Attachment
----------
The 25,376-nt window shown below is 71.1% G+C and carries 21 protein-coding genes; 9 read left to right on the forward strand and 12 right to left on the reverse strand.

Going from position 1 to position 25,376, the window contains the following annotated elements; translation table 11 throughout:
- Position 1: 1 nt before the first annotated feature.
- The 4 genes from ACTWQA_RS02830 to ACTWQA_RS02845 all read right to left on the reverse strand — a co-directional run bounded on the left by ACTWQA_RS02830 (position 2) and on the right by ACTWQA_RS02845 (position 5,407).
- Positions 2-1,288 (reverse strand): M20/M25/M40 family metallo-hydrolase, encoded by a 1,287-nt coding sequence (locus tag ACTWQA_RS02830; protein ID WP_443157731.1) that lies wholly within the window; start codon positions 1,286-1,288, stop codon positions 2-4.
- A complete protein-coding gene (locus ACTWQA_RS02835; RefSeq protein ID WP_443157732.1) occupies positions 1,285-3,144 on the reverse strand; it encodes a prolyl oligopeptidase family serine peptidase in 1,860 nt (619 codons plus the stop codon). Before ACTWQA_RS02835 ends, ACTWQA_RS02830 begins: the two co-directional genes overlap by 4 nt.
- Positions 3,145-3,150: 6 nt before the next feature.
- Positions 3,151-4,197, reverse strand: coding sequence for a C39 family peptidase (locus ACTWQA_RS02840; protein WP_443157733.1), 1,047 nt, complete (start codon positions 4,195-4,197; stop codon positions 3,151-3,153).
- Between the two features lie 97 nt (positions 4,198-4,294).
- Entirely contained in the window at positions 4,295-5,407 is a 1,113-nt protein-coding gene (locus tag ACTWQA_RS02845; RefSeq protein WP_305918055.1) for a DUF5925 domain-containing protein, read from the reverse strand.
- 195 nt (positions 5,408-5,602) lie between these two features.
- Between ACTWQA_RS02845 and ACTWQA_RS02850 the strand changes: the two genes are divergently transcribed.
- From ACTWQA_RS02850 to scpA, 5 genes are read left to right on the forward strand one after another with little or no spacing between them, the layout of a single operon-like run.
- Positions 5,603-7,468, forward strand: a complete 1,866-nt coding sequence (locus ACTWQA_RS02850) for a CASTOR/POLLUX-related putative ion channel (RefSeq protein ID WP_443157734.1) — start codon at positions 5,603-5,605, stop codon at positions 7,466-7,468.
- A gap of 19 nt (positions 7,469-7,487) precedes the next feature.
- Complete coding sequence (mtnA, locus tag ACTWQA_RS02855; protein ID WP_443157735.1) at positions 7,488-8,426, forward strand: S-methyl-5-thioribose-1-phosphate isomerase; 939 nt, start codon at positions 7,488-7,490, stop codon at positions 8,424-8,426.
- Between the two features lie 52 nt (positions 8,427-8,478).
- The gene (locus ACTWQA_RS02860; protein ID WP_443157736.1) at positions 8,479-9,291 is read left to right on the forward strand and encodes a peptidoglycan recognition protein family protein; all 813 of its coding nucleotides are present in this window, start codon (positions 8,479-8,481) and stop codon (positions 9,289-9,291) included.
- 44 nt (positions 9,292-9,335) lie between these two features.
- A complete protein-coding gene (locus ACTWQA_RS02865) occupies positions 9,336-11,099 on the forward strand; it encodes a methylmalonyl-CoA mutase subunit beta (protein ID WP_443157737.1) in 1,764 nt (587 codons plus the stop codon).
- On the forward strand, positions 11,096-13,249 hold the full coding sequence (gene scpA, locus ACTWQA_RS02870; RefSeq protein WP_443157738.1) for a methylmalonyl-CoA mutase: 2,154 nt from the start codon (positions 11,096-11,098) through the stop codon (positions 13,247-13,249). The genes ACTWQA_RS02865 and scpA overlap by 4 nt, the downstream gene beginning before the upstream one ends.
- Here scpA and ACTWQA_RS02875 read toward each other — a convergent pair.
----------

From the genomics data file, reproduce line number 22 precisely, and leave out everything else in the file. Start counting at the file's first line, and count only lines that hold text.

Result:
- Here scpA and ACTWQA_RS02875 read toward each other — a convergent pair.